STRATFORD-upon-Avon Boat Club’s adaptive squad dominated at the Maidenhead Regatta to win four of the five events they entered.
They were competing against four other clubs, who all won one event apiece, as Stratford’s adaptive squad proved their class.
And Andy Morris ensured Stratford made a winning start, despite his opponent from Oxford being handed a 20-second head start, as he clawed back the deficit to claim victory in his singles final by four lengths.
Rob Pedley repeated the trick in his final against a sculler from Belfast, in his first event, as he won by a few lengths despite starting 20 seconds after his opponent.
There was an all-Stratford final in the next event as newcomer Dan Browne faced off against the more experienced Gillian Middleton in the mixed ability doubles/pairs.
And Browne, alongside his steerer Joe Moore, made the most of the head start he was given to remain in the lead and claim his first victory.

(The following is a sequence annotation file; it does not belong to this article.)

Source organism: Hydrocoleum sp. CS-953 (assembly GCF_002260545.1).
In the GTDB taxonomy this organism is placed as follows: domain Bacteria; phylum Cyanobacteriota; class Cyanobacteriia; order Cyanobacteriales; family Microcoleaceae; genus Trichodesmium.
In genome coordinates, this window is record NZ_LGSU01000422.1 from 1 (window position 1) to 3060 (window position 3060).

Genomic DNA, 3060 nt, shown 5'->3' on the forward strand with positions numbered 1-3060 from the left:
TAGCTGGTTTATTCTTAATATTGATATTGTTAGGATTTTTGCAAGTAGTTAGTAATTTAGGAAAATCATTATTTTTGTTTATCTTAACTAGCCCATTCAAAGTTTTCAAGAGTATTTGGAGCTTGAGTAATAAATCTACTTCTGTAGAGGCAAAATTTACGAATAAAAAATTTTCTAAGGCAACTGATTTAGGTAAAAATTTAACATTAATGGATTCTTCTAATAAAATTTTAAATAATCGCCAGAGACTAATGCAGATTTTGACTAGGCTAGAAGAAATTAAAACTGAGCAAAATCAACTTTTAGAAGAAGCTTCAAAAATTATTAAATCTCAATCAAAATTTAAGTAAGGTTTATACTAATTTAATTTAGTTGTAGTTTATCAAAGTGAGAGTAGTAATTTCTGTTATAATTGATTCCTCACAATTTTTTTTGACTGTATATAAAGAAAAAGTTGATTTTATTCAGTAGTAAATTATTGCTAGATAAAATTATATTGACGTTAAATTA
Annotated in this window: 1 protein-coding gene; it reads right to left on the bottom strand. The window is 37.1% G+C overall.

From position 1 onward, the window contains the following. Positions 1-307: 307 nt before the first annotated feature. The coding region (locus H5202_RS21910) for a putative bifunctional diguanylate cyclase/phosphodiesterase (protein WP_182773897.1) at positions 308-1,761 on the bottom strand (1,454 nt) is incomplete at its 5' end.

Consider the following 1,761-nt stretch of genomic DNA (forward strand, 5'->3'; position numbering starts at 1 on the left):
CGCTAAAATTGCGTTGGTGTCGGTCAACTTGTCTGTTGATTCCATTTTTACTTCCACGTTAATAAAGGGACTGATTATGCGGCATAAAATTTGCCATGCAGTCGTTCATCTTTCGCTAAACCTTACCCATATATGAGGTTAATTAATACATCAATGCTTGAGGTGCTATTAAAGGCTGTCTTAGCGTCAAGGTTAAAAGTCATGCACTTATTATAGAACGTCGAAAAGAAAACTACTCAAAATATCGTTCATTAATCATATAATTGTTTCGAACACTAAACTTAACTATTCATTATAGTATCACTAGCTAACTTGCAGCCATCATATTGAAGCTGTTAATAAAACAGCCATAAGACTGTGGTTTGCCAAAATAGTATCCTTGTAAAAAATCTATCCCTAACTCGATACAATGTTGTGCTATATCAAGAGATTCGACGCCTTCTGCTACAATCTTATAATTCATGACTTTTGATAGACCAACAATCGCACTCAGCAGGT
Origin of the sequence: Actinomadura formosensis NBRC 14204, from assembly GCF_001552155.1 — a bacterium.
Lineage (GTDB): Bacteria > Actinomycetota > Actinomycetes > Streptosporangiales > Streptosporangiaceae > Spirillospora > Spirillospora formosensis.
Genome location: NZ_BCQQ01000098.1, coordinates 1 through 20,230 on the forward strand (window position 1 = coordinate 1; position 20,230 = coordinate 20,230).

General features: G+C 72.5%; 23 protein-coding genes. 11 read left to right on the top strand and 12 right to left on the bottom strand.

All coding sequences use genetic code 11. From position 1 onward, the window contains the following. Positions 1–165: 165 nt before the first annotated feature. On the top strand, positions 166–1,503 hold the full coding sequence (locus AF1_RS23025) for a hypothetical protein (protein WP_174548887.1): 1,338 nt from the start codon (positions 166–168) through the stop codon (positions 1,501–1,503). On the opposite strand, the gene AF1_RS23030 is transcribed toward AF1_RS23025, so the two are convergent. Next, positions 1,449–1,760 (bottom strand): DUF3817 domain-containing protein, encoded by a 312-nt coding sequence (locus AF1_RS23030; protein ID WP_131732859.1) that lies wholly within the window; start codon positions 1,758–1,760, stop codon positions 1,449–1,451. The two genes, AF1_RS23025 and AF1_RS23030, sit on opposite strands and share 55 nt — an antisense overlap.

Stratford’s final win came in another mixed ability doubles/pairs event as Dan Godefroy and Jake Blatcher took on a Lagan and Maidenhead combined crew.
And the Stratford pair rowed smoothly down the whole course to draw applause from the watching spectators in a display of what looked like effortless rowing.
Pedley also kindly agreed to race against a Marlow sculler who otherwise would not have had an opponent.
A tremendous race ensued with the experience and technique of the Marlow rower pitted against the brawn of the Stratford man with the former triumphing by a few lengths.
Stratford Boat Club’s Head Adaptive Coach Mark Dewdney said: “We are pretty happy with the outcome. It has been a while since our last event and I was concerned we would be a bit rusty.
“We are off to Oxford Regatta in a fortnight and hope for similar results!”
Lastly, Blatcher attended and raced in both his single and as a support rower with some of his adaptive colleagues.
In his first race, his opponent from Reading University took an early lead only to close the gap and eventually row to victory after his opponent capsized under pressure.
Blatcher’s second race was against a large sculler from Ardingly and he was beaten by just a quarter of a length in an epic encounter.